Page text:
Published on February 7th, 2018 | by William Charles106
Federal Court Determines Card Issuers Aren’t Responsible For Chargebacks If Balance Has Been Paid
One of the advantage of using a credit card is that if the goods or services aren’t delivered, you can issue a charge back with your card issuer and have the transaction refunded. The United States Court of Appeals
Tenth Circuit just decided an interesting case (really two cases: MALIK M. HASAN, M.D v CHASE BANK USA, N.A & MALIK M. HASAN, M.D v AMERICAN EXPRESS CENTURION
BANK). I’d recommend reading the case in full, but here’s my brief summary:
- Malik Hasan ordered wine from Premier Cru Fine Wines (Premier Cru) for future delivery.
- In January 2016, Premier Cru declared bankruptcy
- Premier Cru delivered some, but not all of the wine ordered. Malik Hasan had the following amounts undelivered:
- 689,176.92 with his Chase card
- $379,153.72 with his American Express card
- Malik Hasan filed a chargeback with both Chase & American Express. Chase agreed to credit and credited $100,136.88 and American Express refused to credit anything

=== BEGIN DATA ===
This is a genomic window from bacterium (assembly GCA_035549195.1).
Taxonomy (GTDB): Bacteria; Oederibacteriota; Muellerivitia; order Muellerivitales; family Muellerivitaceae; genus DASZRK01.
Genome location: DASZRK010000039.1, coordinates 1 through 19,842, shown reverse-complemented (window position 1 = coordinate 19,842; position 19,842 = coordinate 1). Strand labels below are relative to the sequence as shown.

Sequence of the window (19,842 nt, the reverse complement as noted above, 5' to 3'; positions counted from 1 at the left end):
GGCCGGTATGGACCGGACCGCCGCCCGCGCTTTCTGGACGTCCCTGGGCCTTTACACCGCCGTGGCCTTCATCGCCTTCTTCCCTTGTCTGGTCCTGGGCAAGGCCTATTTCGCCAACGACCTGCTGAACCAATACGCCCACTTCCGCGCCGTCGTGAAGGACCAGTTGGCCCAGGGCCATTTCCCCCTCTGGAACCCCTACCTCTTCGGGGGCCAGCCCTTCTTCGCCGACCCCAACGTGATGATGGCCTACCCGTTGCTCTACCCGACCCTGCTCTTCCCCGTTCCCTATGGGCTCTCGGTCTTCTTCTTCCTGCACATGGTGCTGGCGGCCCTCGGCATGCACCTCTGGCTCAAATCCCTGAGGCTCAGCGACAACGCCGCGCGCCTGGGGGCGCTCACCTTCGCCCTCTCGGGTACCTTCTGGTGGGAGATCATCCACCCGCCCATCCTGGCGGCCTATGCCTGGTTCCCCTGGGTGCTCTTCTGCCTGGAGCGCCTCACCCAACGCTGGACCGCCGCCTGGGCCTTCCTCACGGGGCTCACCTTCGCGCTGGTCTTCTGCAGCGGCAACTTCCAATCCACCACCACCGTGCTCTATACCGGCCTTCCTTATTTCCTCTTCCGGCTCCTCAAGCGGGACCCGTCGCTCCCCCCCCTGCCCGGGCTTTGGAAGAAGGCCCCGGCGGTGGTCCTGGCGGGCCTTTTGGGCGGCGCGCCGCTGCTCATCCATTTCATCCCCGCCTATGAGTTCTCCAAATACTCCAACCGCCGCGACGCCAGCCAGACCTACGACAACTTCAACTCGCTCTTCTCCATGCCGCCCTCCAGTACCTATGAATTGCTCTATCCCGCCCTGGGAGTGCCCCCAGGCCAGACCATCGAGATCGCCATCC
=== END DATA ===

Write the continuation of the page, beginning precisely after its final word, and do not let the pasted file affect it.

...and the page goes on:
- Malik Hasan filed a lawsuit seeking
- $589,040.04 from Chase
- $379,153.72 from American Express
The core of the case relates to Fair Credit Billing Act (an amendment to the Truth in Lending Act). Specifically section § 1666i (p9-10). Chase & American Express were able to successfully argue that because Malik Hasan had paid his balance, they weren’t required to honor the charge back.
On principal I disagree with the implications this decision has. Consumers shouldn’t be required to carry a credit card balance that usually incurs high fees and interest rates to have access to a consumer protection. In some cases it’s unreasonable to expect delivery of an item to be within a credit cards grace period, this would force a consumer to have to incur these fees to still be protected by a charge back.
Hat tip to View From The Wing